But I take these things seriously, as I would not want to be getting fucked over if I were sitting in Federal prison for weed. So I forwarded the info on to some associates in the area to see if I could track down some truth.

Here is the kicker…..I tell the lady making the accusations that I am going to write the inmate to see what his take on it was. She warned me to “Be careful not to upset him” and that she had tried to tell him but that “he was in denial.” HUGE RED FLAG.

Talk about scruples….

I am now presented with an accusation that these folks are stealing from this inmate, but a warning not to upset the inmate and that he may be in denial because they are the only ones giving him money. Apparently just not enough money. But the claims that his denial is based on his “dependency” on the alleged thieves is odd. If these folks are so evil then why are they the only ones putting money on his books, even if it is not as much as you think they should?

Come to find out this broad is an ex-employee of the organization and used her access to their books for what seems on the surface as a vindictive effort. If a lot of this apparently happened in 2011, and you worked there during the whole deal, but now want to make these disparaging claims AFTER you are no longer receiving your paycheck from the organization, that also raises a HUGE RED FLAG.

If the actual person who you are saying is being taken advantage of does not believe that and trusts the folks who you are accusing to the point of you having to say he is “embarrassed” and “in denial”  then maybe it is you who should be embarrassed or who is in denial. Who knows?

I bring up this point because I have seen a lot of this type of vendetta going around, and it disgusts me. In case some of y’all have not noticed, we are actually fighting a real war with real enemies that want to put us all in prison.

My gut on this tells me that it is more of a personal issue than a true-to-life bleeding-heart effort to support this inmate. But for shits and giggles, let’s assume that this person is on the up and up, and that I am just way off on this one. It is rare, but it happens.

Let us take for granted that this is actually happening and that there is an organization collecting donations for an inmate and then keeping a large majority of said donations for themselves. Just that statement reminds me of every large charity organization out there because that is what they all do, really. But in this context it is obviously different. We are talking about funds targeted for a certain individual…and individual sitting in prison helpless.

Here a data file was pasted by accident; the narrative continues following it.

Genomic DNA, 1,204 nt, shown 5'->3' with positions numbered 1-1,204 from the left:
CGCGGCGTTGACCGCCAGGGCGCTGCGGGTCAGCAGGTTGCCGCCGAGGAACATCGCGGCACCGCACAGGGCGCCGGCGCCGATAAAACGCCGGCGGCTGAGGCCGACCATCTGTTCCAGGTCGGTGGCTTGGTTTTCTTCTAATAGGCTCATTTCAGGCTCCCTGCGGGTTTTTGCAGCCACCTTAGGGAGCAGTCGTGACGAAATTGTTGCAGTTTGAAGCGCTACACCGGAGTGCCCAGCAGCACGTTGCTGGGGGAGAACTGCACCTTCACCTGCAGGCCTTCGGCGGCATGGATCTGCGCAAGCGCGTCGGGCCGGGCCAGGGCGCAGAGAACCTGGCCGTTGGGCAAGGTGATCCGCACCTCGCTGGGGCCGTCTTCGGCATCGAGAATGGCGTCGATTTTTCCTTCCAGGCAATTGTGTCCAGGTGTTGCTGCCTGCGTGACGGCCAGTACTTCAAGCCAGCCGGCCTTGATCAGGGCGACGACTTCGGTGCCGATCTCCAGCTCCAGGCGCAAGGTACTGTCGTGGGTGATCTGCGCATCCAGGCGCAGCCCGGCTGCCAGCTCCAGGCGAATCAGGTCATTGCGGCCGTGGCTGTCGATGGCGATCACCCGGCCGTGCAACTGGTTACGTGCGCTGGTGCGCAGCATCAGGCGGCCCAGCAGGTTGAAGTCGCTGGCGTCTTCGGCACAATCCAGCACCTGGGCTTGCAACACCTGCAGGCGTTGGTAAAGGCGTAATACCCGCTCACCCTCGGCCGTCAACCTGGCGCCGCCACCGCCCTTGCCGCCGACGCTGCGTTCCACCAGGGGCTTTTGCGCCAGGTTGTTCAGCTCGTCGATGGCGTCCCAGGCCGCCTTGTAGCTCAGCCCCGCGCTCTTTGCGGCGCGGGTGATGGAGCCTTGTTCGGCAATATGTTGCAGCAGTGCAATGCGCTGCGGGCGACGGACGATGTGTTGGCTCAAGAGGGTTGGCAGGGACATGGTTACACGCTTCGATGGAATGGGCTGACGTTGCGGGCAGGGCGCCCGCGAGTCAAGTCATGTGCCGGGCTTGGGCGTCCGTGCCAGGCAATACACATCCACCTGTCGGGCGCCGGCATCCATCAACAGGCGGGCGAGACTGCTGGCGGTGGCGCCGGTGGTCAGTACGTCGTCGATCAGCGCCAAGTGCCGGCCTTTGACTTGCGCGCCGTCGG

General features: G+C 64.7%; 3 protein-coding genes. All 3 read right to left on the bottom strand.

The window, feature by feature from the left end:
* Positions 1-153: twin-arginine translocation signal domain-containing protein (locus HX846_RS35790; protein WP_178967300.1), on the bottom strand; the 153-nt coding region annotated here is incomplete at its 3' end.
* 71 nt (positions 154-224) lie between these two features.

Any person or organization of people who would perpetrate such a fraud are certainly evil. There is no questioning that. Obviously we all know that the world is full of evil folks, and while I am not convinced that the people in question in this case are those evil people, I do know that evil people do exist in this movement; and that people have raised money for folks who had no intention of giving it to them. So let’s speak directly to that issue.

Sitting in prison is likely one of the worst experiences a human can have. It is demoralizing and depressing. There is no light at the end of the tunnel. Every day is a terrible one and the only ray of light you have are the few people on the outside who still give a shit about you. It is a vulnerable and often lonely place to be.

For a person, or group of people, to use a tragedy like this to solicit funds for personal gain is unspeakable. It is a crime against human nature that cannot be fathomed by any person who has an ounce of morality. The people who would put forth such a ruse are the lowest scum of the earth and do not deserve to walk on the same planet as the rest of us. They are the lowest common denominator and this is just not something I could ever do. It saddens me to think that there are people that would.

From the situation that was presented to me yesterday, I have taken away some valuable lessons.

One is that people are fucked up. Either the person trying to destroy another’s reputation by making unfounded accusations, or the ones being accused, are fucked up people. Regardless, the world is full of fucked up people.

Another lesson is that trust is difficult.  Finding people who you can put your faith in that will do the right thing, even when no one is looking or after they are gone, is terribly hard. Depending on people and having them disappoint you is incredibly frustrating.

The final lesson is that I am not the morality cop of the weed industry. At least not any more. If people want to be unethical and immoral that is their prerogative. I do not have the energy or time to try and police all of the bullshit that goes on around here any longer. It is not good for my soul. People are going to be people. If they cross my path, we can deal with those realities as they come, but please leave me out of your fucking drama from here on out. Thanks.

And do the right fucking thing for once. It might feel good even….